Cashing the check will only give the insurance carrier credit against its ultimate obligation to you. It will not prejudice you in any way. You should contact an attorney about a possible loss of earning capacity claim, and do not sign any type of agreement until you've done so.
There is nothing in the Wisconsin Worker's Compensation (WC) Act that allows the employer to require that the employee travel to and from a WC-related appointment with a company represenatative. Further, neither the employer nor its representative (including a claims adjustor or nurse case manager) has a right to be present during a WC-related medical evaluation. The sole rights of the employer or its WC insurance are to obtain medical records related to the injury and send the employee to an...
Your worker's compensation (WC) attorney should be able to advise you whether a personal injury (PI) attorney is needed in addition to the representation he/she is providing. Under section 102.29 of the Wisconsin statutes, there is a formula that provides how settlement proceeds are allocated if you make both WC and PI claims.
Whether you need to retain an attorney depends to an extent on whether the insurance carrier pays your TTD benefit for every week you're out of work and pays the PPD (permanent disability) rating your doctor assigns at the end of medical treatment. If you do consult an attorney, two claims you may want to discuss are: 1) vocational retraining (if you cannot return to work due to permanent restrictions); and 2) disfigurement (depending on where the scars are at on your arm).
It is critical to get an opinion, preferably from one of the doctors who has treated you, that the work exposure is what has caused your lung condition. The doctor who provides this opinion will want/need to see a list of the chemicals in your work space (in the past and through the last day of employment) before rendering that opinion. You will want to confer with an experienced Wisconsin worker's comp attorney as soon as possible.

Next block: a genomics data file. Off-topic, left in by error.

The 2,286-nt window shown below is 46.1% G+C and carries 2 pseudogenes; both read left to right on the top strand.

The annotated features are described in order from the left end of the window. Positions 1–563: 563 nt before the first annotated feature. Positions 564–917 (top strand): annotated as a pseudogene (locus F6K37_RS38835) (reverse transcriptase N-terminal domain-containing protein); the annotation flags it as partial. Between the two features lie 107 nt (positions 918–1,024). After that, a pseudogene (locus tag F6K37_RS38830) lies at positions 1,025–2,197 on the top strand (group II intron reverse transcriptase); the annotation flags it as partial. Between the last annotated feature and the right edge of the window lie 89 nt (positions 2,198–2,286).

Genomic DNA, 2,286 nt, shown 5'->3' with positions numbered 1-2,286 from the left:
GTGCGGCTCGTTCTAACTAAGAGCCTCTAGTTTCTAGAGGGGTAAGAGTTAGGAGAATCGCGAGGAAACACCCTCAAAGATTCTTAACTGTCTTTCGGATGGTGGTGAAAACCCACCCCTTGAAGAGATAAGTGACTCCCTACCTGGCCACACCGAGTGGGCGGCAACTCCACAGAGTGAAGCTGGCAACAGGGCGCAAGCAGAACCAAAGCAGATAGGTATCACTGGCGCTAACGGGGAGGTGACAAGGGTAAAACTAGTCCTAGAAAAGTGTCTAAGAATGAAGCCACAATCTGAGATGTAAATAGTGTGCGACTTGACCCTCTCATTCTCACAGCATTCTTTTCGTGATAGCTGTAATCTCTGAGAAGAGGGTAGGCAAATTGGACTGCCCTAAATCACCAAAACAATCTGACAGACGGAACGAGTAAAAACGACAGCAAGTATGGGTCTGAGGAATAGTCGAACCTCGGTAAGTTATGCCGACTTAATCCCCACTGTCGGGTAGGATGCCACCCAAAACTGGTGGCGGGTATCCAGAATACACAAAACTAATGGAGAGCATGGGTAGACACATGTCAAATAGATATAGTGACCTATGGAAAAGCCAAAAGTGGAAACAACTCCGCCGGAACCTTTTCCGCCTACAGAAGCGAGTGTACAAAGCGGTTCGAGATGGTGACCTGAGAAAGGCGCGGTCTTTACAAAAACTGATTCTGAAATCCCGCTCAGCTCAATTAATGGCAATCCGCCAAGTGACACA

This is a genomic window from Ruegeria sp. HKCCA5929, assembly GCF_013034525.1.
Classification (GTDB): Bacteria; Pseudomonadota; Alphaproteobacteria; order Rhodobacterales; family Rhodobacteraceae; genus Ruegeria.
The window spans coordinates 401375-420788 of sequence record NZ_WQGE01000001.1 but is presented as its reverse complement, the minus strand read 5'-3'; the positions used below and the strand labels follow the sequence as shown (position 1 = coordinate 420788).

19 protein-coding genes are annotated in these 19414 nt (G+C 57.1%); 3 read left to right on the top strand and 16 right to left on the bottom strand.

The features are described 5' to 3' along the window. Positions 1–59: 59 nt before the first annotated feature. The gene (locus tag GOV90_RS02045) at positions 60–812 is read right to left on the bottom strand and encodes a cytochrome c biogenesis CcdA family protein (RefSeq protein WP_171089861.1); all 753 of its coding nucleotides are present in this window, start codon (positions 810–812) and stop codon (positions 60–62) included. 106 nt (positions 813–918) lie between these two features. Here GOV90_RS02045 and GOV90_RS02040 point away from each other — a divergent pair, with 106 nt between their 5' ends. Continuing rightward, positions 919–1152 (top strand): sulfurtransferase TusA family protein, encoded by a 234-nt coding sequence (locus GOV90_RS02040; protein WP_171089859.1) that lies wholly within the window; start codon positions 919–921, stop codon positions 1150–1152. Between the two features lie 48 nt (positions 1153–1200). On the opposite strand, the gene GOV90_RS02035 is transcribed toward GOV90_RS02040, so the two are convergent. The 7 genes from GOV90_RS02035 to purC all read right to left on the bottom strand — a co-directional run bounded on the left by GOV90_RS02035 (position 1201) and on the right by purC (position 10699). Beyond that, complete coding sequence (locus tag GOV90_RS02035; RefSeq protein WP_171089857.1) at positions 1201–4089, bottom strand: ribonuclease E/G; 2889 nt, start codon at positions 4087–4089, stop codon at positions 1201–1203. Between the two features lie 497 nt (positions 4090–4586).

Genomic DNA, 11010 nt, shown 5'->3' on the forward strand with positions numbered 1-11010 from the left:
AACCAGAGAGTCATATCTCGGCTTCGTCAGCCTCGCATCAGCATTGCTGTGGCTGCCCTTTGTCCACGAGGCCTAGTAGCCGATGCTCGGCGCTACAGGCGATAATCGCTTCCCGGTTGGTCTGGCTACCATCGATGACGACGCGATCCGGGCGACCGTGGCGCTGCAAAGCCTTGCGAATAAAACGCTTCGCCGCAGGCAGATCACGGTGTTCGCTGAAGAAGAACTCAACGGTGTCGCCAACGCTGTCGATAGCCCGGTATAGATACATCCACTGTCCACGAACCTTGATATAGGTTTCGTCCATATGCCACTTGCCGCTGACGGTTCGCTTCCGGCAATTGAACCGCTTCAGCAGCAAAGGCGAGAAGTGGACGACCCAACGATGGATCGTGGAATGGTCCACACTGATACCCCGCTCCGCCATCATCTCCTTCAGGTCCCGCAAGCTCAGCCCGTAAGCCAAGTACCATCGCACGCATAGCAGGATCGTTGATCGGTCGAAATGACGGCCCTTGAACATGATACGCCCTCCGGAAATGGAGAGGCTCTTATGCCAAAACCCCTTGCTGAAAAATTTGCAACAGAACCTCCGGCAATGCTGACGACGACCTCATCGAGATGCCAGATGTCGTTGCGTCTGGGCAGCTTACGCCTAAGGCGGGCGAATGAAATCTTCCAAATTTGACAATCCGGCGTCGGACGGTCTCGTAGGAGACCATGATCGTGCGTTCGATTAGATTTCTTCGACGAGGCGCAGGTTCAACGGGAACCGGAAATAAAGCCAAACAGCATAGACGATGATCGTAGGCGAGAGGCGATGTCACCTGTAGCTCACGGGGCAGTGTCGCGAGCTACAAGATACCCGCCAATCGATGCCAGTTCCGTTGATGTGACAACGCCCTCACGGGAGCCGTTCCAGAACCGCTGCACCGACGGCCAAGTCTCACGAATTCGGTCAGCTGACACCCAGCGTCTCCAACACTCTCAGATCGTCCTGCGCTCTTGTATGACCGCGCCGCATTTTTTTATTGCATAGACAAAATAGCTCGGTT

It is unclear to me whether you have a WC hearing or an OSHA hearing set, but sounds like WC. If you do not have an attorney, you should hire one promptly, as the issues can be more complex than they appear to a lay person. An attorney can help you evaluate the risks and benefits of going to a hearing vs. settling.
Cases that are being heard in places other than Milwaukee or Madison hearing offices take longer to get scheduled for hearing. The WC Division can give your attorney an idea of how soon the case will be set for hearing, but only after a Certificate of Readiness has been filed with the Division.
Under Wisconsin law, the insurance carrier should have begun to pay within 14 days of its receipt of the PPD rating. You probably have a claim for a delay in payment (10% of the delayed payments). If they have no reasoable and god faith explanation for the delay -- and if they have known of the PPD rating for 30+ days -- you may have a claim for bad faith (200% of the delayed payments).
It appears that you may well have a loss of earning capacity claim under Wisconsin law, assuming that you have permanent restrictions due to the neck (vs. the shoulder) injury. You should hire an experienced Wisconsin WC attorney to review the permanent limitations and the results of any Independent Medical Evaluation (IME) report that has been prepared.
The situation you are facing is complex, and an attorney would want to explore with you the specifics of who the company doctors are to whom your employer referred you. You should retain an experienced Wisconsin WC attorney to advise you in the near future.